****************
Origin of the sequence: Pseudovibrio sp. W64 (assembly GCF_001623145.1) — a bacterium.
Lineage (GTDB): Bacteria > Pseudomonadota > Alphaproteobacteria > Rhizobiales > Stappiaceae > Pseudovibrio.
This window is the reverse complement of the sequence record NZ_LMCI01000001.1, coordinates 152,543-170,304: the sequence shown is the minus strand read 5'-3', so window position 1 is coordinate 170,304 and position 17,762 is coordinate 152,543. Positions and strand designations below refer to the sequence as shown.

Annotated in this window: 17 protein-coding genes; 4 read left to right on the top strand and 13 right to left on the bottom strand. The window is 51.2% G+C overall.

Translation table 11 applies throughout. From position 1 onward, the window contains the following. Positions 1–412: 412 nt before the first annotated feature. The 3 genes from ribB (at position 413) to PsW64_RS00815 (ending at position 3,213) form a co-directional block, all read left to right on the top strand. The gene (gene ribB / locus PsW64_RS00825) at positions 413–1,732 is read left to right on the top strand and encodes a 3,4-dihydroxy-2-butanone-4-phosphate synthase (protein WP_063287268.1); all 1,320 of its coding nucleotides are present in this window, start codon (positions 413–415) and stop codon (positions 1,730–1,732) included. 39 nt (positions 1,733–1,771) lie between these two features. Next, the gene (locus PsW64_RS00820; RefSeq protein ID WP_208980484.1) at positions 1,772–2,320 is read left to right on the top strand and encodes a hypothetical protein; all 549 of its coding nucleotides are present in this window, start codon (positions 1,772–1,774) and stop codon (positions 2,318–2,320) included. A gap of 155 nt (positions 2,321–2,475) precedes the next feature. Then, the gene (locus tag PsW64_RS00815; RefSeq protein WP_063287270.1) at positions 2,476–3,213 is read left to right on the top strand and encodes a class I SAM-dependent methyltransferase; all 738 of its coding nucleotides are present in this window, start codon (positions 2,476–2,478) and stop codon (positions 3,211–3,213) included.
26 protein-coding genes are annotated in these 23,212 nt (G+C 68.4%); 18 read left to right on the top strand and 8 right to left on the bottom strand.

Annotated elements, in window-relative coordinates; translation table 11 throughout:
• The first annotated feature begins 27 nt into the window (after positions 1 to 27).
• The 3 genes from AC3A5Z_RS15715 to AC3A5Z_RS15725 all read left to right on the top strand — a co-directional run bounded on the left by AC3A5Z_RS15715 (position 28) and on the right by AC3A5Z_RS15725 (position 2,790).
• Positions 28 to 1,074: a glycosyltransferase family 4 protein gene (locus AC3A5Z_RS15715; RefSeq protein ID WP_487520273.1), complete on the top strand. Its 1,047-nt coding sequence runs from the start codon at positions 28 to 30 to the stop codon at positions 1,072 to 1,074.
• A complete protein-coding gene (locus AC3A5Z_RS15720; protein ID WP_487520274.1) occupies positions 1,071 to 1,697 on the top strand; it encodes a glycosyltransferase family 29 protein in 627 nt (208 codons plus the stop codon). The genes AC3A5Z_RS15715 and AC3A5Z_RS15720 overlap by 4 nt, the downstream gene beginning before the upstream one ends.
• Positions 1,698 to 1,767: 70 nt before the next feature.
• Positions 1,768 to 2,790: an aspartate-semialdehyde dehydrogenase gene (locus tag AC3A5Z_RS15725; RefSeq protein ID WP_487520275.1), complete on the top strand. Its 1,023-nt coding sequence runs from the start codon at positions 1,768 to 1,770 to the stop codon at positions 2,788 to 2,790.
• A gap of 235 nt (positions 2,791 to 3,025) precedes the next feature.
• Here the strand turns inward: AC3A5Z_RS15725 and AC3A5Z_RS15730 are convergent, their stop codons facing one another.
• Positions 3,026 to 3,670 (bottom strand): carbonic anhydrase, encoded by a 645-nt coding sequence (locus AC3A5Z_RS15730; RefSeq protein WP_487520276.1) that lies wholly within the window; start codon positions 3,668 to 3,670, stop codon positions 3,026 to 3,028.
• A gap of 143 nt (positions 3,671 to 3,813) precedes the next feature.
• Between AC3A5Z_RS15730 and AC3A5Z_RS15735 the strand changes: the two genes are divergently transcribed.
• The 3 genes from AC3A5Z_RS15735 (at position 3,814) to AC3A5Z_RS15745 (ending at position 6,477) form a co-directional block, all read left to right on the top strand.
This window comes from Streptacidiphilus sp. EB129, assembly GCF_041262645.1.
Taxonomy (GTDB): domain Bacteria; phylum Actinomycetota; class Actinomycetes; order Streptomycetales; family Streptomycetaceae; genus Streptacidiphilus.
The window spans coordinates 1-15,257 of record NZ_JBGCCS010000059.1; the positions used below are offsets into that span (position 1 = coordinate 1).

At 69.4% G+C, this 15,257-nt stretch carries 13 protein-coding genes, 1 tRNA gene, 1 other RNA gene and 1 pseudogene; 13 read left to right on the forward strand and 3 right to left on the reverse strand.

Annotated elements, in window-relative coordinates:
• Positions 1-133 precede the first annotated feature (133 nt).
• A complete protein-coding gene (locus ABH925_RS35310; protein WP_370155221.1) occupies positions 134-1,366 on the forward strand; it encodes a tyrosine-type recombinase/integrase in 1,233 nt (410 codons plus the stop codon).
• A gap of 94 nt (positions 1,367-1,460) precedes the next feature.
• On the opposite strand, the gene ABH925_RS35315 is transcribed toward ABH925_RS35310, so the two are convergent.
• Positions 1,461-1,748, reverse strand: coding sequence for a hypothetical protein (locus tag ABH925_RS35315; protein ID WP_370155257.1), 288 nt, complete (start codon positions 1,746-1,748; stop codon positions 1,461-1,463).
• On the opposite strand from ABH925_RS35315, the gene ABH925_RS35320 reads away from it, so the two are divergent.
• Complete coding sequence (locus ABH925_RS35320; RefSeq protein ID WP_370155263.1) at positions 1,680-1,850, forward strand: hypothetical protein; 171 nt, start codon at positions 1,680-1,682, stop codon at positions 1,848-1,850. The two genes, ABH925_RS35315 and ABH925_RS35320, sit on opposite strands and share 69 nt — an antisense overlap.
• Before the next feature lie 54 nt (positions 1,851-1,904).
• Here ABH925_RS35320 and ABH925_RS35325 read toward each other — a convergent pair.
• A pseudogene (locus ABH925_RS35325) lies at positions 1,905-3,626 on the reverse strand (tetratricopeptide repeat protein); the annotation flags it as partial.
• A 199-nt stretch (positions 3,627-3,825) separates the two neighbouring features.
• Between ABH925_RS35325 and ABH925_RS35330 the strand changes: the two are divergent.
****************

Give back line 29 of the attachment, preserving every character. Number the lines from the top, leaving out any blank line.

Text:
• Positions 1,461-1,748, reverse strand: coding sequence for a hypothetical protein (locus tag ABH925_RS35315; protein ID WP_370155257.1), 288 nt, complete (start codon positions 1,746-1,748; stop codon positions 1,461-1,463).